Clifford Gibson 1929 – 1931
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Cllifford Gibson’s oeuvre had been committed to wax by 1929, his first year of recording, with eight sides for QRS around June and another twelve sides for Victor in November and December of that year. Called back in 1931 to his hometown of Louisville mainly as an accompanist to Roosevelt Sykes and R. T. Hanen (probably J. D. Short) and, surprisingly, on one take as an accompanist to the white hillbilly Singer Jimmie Rodgers and that was it – almost.St. Louis’s country blues men and women all appeared on record about the same time – Henry Spaulding, Mary Johnson, Alice Moore, Lawrence Casey, Henry Brown, Sylvester Palmer and Roosevelt Sykes all made their debut in 1929 while Walter Davis, Peetie Wheatstraw and Charley Jordan were only just behind them as recruits to the city’s burgeoning blues activity. Arkansas and Mississippi supplied most of St. Louis’s blues performers and Clifford Gibson from Kentucky was an oddity. An extremely accomplished guitarist Gibson showed the influence of Lonnie Johnson (Bad Luck Dice, and Levee Camp Moan for example) in much of his guitar work but brought his own talent for original lyrics. His songs show the usual preoccupation with mistreatment by women and his only other major theme was gambling to which he constantly refers in song (Bad Luck Dice of course, Hard Headed Blues and Levee Camp Moan). He can surprise with his lyrics such as “When I was society” and with attitude too. Beat You Doing It (presumably the same song Edith Johnson recorded soon after for Paramount) which suggests to the listener a boatful, probably sexual blues, is in fact quite the reverse: a thoughtful word of warning to “Don’t never think your woman thinks too much of you, there’s always some good man beat you doing what you trying to do.” She Rolls It Slow is the only overt sexual blues he recorded and stylistically and possibly thematically owes a lot to Lonnie Johnson’s success with such material. It was a change from his usual limited range of tunes from which melodically only Tired Of Being Mistreated stands out. It’s no surprise that it’s the only song by which he is remembered today through Henry Townsend who absorbed some of his style. There is little to gauge Gibson’s popularity at the time but his memory is assured by his meticulous guitar picking and original lyrics while his musical eminence on St. Louis’ blues scene was never in doubt.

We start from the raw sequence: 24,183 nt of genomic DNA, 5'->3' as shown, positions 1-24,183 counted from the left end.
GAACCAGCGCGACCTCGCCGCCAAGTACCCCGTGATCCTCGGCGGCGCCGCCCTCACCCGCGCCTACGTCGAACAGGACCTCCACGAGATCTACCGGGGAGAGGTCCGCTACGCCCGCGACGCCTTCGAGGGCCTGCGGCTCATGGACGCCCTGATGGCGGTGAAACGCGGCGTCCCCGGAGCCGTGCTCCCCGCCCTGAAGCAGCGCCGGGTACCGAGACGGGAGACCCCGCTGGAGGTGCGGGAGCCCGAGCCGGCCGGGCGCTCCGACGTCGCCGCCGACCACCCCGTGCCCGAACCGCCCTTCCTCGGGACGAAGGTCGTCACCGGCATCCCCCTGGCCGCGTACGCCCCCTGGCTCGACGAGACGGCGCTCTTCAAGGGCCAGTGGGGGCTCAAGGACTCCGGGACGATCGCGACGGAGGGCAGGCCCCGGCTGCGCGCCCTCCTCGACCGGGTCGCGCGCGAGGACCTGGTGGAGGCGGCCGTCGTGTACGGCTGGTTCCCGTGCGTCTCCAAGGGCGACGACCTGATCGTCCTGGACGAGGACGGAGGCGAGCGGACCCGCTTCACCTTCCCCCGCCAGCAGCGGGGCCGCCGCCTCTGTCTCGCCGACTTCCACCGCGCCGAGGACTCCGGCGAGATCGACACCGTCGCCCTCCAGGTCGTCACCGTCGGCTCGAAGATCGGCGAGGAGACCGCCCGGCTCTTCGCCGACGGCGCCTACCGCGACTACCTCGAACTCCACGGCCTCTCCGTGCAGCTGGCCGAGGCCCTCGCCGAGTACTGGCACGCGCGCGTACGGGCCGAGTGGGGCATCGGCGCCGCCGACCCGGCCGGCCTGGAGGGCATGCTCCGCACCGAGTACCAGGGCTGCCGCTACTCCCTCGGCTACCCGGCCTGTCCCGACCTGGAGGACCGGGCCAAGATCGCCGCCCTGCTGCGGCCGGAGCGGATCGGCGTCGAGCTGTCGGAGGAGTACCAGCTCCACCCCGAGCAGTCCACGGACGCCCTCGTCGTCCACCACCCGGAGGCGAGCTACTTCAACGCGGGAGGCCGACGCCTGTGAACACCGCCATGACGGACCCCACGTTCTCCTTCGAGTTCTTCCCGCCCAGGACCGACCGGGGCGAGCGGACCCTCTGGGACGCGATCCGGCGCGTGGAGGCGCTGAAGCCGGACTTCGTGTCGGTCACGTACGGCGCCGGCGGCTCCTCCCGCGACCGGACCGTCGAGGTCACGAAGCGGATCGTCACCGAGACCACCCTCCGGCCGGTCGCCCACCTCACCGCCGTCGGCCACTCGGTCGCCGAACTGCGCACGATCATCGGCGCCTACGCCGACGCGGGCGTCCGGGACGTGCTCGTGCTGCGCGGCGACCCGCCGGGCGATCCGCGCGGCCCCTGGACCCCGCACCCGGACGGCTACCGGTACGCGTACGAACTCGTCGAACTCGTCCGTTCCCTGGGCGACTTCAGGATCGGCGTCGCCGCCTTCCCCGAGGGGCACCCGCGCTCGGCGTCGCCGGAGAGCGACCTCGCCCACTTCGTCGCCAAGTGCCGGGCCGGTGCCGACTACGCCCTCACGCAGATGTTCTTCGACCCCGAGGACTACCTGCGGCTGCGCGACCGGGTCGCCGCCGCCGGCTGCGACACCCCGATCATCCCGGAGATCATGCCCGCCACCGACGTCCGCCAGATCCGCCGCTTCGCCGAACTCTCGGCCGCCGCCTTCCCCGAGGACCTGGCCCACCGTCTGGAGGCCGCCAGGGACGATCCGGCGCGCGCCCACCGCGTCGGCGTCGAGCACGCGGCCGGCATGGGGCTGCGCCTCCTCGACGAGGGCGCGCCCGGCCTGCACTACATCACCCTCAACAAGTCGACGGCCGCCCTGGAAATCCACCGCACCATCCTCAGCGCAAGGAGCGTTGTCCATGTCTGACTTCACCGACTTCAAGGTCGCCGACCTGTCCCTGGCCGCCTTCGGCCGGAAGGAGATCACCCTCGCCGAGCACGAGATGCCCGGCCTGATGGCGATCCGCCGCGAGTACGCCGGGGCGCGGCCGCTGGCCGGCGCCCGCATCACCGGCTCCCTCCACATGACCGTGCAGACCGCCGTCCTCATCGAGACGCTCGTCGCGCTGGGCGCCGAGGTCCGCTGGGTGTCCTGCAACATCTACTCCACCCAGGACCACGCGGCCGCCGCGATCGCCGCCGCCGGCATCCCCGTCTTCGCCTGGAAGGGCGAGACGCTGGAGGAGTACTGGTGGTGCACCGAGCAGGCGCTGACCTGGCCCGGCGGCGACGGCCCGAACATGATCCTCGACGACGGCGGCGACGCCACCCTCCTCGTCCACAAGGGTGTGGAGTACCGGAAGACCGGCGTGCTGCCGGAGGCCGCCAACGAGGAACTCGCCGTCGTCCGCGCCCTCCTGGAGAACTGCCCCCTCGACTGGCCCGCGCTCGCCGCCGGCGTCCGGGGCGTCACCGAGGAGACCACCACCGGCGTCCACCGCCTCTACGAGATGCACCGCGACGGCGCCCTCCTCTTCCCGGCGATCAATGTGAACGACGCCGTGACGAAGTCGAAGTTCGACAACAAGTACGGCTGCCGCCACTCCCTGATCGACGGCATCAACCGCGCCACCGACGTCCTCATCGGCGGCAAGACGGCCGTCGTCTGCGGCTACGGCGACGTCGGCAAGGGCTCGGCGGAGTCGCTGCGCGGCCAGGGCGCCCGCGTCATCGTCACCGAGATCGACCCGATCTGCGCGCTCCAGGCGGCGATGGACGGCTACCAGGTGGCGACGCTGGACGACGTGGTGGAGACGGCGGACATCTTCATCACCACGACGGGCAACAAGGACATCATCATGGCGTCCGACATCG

NOTE: Clifford Gibson’s 1960 recordings, made under the name of “Granpappy” Gibson for the Bobbin label can be found on Document DOCD-5619 ‘Rural Blues Vol 2 (1951-1962)’.